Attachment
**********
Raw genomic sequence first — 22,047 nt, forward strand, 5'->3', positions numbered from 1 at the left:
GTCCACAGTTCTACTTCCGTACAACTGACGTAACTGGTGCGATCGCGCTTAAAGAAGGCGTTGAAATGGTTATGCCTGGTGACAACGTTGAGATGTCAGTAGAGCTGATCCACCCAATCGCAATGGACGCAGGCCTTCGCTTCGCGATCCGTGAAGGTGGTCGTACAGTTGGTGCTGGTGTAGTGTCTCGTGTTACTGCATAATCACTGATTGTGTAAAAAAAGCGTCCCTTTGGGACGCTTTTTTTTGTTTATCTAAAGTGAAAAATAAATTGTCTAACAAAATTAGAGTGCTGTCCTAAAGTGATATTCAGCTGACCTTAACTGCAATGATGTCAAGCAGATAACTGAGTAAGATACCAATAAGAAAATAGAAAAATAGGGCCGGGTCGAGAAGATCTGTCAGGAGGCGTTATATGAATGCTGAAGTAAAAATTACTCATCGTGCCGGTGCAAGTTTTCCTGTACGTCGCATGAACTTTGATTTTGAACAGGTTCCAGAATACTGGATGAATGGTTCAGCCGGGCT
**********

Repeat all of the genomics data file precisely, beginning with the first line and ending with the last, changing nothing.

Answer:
Raw genomic sequence first — 22,047 nt, forward strand, 5'->3', positions numbered from 1 at the left:
GTCCACAGTTCTACTTCCGTACAACTGACGTAACTGGTGCGATCGCGCTTAAAGAAGGCGTTGAAATGGTTATGCCTGGTGACAACGTTGAGATGTCAGTAGAGCTGATCCACCCAATCGCAATGGACGCAGGCCTTCGCTTCGCGATCCGTGAAGGTGGTCGTACAGTTGGTGCTGGTGTAGTGTCTCGTGTTACTGCATAATCACTGATTGTGTAAAAAAAGCGTCCCTTTGGGACGCTTTTTTTTGTTTATCTAAAGTGAAAAATAAATTGTCTAACAAAATTAGAGTGCTGTCCTAAAGTGATATTCAGCTGACCTTAACTGCAATGATGTCAAGCAGATAACTGAGTAAGATACCAATAAGAAAATAGAAAAATAGGGCCGGGTCGAGAAGATCTGTCAGGAGGCGTTATATGAATGCTGAAGTAAAAATTACTCATCGTGCCGGTGCAAGTTTTCCTGTACGTCGCATGAACTTTGATTTTGAACAGGTTCCAGAATACTGGATGAATGGTTCAGCCGGGCT